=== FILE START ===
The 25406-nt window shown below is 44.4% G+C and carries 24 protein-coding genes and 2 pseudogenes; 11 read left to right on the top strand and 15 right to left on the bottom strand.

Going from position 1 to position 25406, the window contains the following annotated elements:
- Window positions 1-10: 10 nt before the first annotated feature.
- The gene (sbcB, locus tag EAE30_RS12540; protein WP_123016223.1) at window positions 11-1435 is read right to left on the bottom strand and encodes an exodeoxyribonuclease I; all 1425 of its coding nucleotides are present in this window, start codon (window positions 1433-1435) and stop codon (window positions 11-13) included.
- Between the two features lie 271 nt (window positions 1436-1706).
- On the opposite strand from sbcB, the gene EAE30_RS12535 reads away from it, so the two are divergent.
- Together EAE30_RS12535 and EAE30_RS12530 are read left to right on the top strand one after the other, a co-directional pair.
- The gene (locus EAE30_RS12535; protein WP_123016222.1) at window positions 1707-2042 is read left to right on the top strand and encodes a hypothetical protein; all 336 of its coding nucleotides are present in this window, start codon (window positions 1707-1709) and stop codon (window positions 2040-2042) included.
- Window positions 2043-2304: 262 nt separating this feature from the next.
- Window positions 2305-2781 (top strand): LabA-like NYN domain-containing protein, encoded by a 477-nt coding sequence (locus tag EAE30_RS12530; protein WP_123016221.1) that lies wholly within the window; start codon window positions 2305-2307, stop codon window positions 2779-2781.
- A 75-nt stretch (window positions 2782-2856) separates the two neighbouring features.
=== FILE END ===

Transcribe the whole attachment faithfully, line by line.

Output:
The 25406-nt window shown below is 44.4% G+C and carries 24 protein-coding genes and 2 pseudogenes; 11 read left to right on the top strand and 15 right to left on the bottom strand.

Going from position 1 to position 25406, the window contains the following annotated elements:
- Window positions 1-10: 10 nt before the first annotated feature.
- The gene (sbcB, locus tag EAE30_RS12540; protein WP_123016223.1) at window positions 11-1435 is read right to left on the bottom strand and encodes an exodeoxyribonuclease I; all 1425 of its coding nucleotides are present in this window, start codon (window positions 1433-1435) and stop codon (window positions 11-13) included.
- Between the two features lie 271 nt (window positions 1436-1706).
- On the opposite strand from sbcB, the gene EAE30_RS12535 reads away from it, so the two are divergent.
- Together EAE30_RS12535 and EAE30_RS12530 are read left to right on the top strand one after the other, a co-directional pair.
- The gene (locus EAE30_RS12535; protein WP_123016222.1) at window positions 1707-2042 is read left to right on the top strand and encodes a hypothetical protein; all 336 of its coding nucleotides are present in this window, start codon (window positions 1707-1709) and stop codon (window positions 2040-2042) included.
- Window positions 2043-2304: 262 nt separating this feature from the next.
- Window positions 2305-2781 (top strand): LabA-like NYN domain-containing protein, encoded by a 477-nt coding sequence (locus tag EAE30_RS12530; protein WP_123016221.1) that lies wholly within the window; start codon window positions 2305-2307, stop codon window positions 2779-2781.
- A 75-nt stretch (window positions 2782-2856) separates the two neighbouring features.